A report released on Oct. 21, 2000 by the World Resources
Institute (WRI) reveals that the world's freshwater systems are so
degraded that its ability to support human, plant and animal life
is greatly in peril. As a result, many freshwater species are facing
rapid population decline or extinction, and an increasing number of
people will face serious water shortages.
The report, "Pilot Analysis of Global Ecosystems
(PAGE): Freshwater Systems," says that while many regions of
the world have ample freshwater supplies, four out of every 10 people
currently live in river basins which are experiencing water scarcity.
By 2025, at least 3.5 billion people or nearly 50 percent of the world's
population will face water scarcity.
In addition, 29 of the world's river basins -- with
a projected population of 10 million each by 2025 -- will experience
Further analysis of existing freshwater studies reveals
that more than 20 percent of the world's known 10,000 freshwater fish
species have become extinct, been threatened, or endangered in recent
In the United States, which has the most comprehensive
data on freshwater species, 37 percent of freshwater fish species,
67 percent of mussels, 51 percent of crayfish and 40 percent of amphibians
are threatened or have become extinct.
"The findings are very disturbing," said
Jonathan Lash, WRI president during a press conference at the annual
meeting of the Society of Environmental Journalists. "We essentially
gave the world's freshwater systems a physical exam and found out
that it is more imperiled than the other ecosystems we studied."
According to the report, much of the degradation of
the world's freshwater systems is due to habitat destruction, the
construction of dams and canals, introduction of non-native species,
pollution, and over-exploitation.
The PAGE report estimates that dams, diversions or
canals fragment almost 60 percent of the world's largest 227 rivers.
The only remaining large free-flowing rivers in the world are found
in the tundra regions of North America and Russia, and in parts of
Africa and South America. About 40,000 large dams over 15 meters high
fragment the world's rivers.
Studies of the introduction of non-native fish in
Europe, North America, Australia, and New Zealand, reveal that 77
percent of them resulted in the drastic reduction or elimination of
native fish species. In North America, alone, 27 species and 13 subspecies
of native fish became extinct in the last century largely due to the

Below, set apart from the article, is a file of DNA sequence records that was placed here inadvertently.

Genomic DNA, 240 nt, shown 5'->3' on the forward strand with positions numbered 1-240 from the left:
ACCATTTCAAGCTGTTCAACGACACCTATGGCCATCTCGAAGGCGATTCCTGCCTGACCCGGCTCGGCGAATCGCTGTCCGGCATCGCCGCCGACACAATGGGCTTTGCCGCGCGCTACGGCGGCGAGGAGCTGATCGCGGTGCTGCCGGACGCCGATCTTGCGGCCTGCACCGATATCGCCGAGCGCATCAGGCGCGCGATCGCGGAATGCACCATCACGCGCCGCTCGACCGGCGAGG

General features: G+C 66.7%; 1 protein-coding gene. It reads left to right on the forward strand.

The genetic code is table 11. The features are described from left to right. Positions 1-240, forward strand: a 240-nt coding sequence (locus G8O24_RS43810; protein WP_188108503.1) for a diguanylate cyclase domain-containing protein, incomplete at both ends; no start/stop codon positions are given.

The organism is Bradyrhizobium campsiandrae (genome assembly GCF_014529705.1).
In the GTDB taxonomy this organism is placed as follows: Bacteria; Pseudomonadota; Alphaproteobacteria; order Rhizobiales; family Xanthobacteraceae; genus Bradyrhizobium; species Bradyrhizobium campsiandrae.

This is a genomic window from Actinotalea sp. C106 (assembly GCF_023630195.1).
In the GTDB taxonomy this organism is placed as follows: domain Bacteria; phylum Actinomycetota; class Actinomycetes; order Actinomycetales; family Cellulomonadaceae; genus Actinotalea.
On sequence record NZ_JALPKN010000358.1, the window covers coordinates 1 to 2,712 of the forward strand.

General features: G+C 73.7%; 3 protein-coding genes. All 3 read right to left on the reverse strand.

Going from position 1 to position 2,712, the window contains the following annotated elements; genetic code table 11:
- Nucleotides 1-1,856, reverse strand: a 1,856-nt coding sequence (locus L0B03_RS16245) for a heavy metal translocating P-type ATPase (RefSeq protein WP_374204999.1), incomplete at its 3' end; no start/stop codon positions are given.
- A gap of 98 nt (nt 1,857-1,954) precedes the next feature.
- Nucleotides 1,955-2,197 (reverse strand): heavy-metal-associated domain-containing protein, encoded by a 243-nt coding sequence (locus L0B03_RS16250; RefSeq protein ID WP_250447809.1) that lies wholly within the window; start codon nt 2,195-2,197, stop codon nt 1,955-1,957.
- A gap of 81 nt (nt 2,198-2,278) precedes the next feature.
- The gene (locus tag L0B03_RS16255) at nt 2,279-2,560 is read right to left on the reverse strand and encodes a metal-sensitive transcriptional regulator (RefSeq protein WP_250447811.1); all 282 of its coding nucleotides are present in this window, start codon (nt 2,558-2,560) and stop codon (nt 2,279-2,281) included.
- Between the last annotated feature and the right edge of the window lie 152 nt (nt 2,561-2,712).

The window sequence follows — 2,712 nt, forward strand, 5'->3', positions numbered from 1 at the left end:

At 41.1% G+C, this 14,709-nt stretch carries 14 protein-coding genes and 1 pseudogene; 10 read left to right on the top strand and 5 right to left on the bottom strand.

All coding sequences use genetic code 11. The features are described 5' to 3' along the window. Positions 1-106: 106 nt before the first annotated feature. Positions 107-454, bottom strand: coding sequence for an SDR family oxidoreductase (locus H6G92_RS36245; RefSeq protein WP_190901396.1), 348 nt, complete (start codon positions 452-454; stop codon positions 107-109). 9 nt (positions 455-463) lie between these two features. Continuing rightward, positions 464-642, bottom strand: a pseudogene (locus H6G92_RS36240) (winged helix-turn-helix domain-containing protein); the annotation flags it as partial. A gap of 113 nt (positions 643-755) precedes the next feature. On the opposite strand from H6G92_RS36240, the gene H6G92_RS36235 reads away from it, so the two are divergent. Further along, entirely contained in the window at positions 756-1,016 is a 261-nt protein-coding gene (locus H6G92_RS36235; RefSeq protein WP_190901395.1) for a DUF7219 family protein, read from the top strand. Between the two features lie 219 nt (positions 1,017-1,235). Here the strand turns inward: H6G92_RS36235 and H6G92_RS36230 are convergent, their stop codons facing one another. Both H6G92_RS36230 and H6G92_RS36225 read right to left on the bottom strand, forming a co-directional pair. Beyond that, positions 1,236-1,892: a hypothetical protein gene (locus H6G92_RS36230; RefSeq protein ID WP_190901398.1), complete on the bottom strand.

introduction of non-native fish.
The report said that water-borne diseases from fecal
pollution of surface waters continue to be a major cause of illness
in the Third World. While surface water quality has improved in the
United States and Western Europe, nutrient loading from agricultural
runoff continues to be a major problem.
Although rivers, lakes and wetlands contain only 0.01
percent of the world's freshwater, and occupy less than 1 percent
of the Earth's surface, the global value of freshwater services is
estimated in the trillions of dollars. "We need to value freshwater
ecosystems not only from the goods they produce, like fish and clams,
but also the services they give, like the filters and nurseries that
wetlands provide," said Carmen Revenga, one of the report's co-authors.
She added that in some countries, the growing concern
for species extinction, the maintenance of pristine habitats and the
need to maintain the other goods and services ecosystems provide,
are driving governments to restore and rehabilitate freshwater systems.
The PAGE report on freshwater systems (http://www.wri.org/wri/wr2000)
is the first of five technical reports that will be released in the
next six months. Other reports will cover agroecosystems, coastal
areas, forests, and grasslands. Taken together, these reports are
the first such comprehensive assessment of the state of the world's
They set the stage for the Millennium Ecosystems Assessment
(MEA) that will be launched next year by WRI, the United Nations Environment
Program, and other international agencies. The MEA is expected to
fill in the data gaps identified by the PAGE reports through the participation
of hundreds of the world's leading scientists who will be mobilized
for this $20 million, four-year effort.
"The challenge for the 21st century is to understand
the vulnerabilities and resilience of ecosystems so that we can find
ways to reconcile the demands of human development and the tolerances
of nature," said Lash.
The World Resources Institute (WRI) is a Washington,
DC-based center for policy research that provides objective information
and practical proposals for change to foster environmentally sound
and sustainable development. WRI works with institutions in more than
50 countries to bring the insights of scientific research, economic
analyses, and practical experience to political, business, and non-governmental
organizations around the world. For more information, visit WRI's
Website at: http://www.wri.org/wri/media/
Adlai J. Amor
World Resources Institute
10 G Street
NE, Washington, DC 20002, USA
Tel: (+202) 729 7736
Fax: (+202) 729 7616